As I have recently started work as a web developer, I have been exposed to many more examples of how websites can be constructed, both at work, and online when I am looking for inspiration and solutions to problems that I’m having. Web development seems to be a task that can allow many bad habits to form as there are many ways of coercing a browser to lay out your web page according to the design you want. When you are under time constraints, or if you’re just starting in web development, it’s tempting to take what initially appears to be the easy path. However, building a website the wrong way is like building a house with a crumbling foundation. As soon as you want to change anything the whole house falls down which causes much more grief than if you had built the foundation properly in the first place.
I could list many of these ‘shortcuts’ and poor development practices but today I want to focus on the classic argument of whether to use content elements such as divs, or using table elements for layout purposes. People argue vehemently from each camp, the supporters of tables arguing that tables are simpler and that if the end product is the same, it shouldn’t matter how you code your web page if the average audience member won’t see the source. Supporters of using the content elements argue that the content should be separate from the style to allow rapid changes to layout and design among other things. However, many people take it too far and think that the use of the table elements are completely discouraged and will make their life harder by creating strange nested div layouts to display the tabular data the table element is designed for. I think it all comes down to a big misunderstanding of the way a web site should be constructed.
A web page is not just a big table with invisible borders or a big image, it is primarily a document. If you think about the way you write a book, you write the content first and then you divide it up into sections and headings but in the first stages you are primarily concerned with the content. You then take your manuscript to a publisher and they apply a layout or style to your content to create the final book. Building a web page is exactly the same idea, you write the content you want to convey to your audience and divide it up into logical sections and afterwards you apply a style to it which can be altered at anytime without having to mess with the content at all.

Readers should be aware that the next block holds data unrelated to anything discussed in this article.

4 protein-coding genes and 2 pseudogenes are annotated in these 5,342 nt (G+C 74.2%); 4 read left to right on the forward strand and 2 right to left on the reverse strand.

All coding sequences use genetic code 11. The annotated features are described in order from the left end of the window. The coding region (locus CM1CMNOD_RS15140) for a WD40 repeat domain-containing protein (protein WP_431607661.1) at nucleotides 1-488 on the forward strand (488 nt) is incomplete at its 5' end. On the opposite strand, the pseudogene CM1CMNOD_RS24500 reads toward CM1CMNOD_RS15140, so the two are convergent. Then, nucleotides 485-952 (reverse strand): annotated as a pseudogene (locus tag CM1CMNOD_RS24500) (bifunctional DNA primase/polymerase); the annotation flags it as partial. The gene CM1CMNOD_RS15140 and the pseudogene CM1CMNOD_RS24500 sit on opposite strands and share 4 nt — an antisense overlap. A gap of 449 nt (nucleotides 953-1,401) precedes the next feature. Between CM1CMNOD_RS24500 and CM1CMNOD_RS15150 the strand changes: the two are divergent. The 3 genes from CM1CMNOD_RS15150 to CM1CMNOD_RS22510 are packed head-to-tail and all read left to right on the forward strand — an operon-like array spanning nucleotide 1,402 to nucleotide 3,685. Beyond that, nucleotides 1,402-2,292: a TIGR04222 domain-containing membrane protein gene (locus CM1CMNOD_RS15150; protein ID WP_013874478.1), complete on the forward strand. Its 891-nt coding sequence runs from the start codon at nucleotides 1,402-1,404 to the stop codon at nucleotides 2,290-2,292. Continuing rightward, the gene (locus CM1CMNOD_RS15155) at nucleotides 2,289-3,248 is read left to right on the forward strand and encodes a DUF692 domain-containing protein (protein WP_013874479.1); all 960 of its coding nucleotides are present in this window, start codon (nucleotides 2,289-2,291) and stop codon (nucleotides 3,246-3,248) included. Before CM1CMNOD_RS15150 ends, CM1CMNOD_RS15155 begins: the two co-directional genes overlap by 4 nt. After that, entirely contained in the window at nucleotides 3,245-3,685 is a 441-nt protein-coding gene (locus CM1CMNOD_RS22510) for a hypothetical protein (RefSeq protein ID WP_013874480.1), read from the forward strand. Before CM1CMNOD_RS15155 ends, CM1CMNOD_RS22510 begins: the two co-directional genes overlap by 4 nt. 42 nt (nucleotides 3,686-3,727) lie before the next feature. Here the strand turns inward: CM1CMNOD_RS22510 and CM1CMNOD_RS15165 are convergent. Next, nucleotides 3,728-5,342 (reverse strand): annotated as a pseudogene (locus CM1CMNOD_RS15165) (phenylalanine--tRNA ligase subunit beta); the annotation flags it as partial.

A perfect example of the separation of content and style being a boon is when you want to use the same content in different situations. For example, your web page could be viewed on a smartphone, tablet or even printed, each having different layouts and styles. Tables do not allow for this kind of flexibility. Another example is screen readers for the vision impaired. If your content is separated from the layout the screen readers can easily pick out the relevant information and ignore the style which just gets in the way.
Below I put an example of the same web page laid out using content tags and tables. It’s clear that separating the content from the layout produces much more readable code. A screen reader could easily traverse the example on the left and know the context of the content, but would have a hard time working out how the content fits together in the table layout. If at any time I wanted to change the layout of the left example, I could simply change a definition in the CSS file and the content wouldn’t have to be touched. For a great example of this see the CSS Zen Garden.
In this golden age of information we need to make sure that information is presentable and easily accessible. It is no longer the 90’s, the standards are there and there is an abundance of information on how to write web sites properly that you can find easily with a quick web search. For more examples of why tables should only be used for tabular data, check out this website, a great introduction to these principles that goes into much more depth than I did.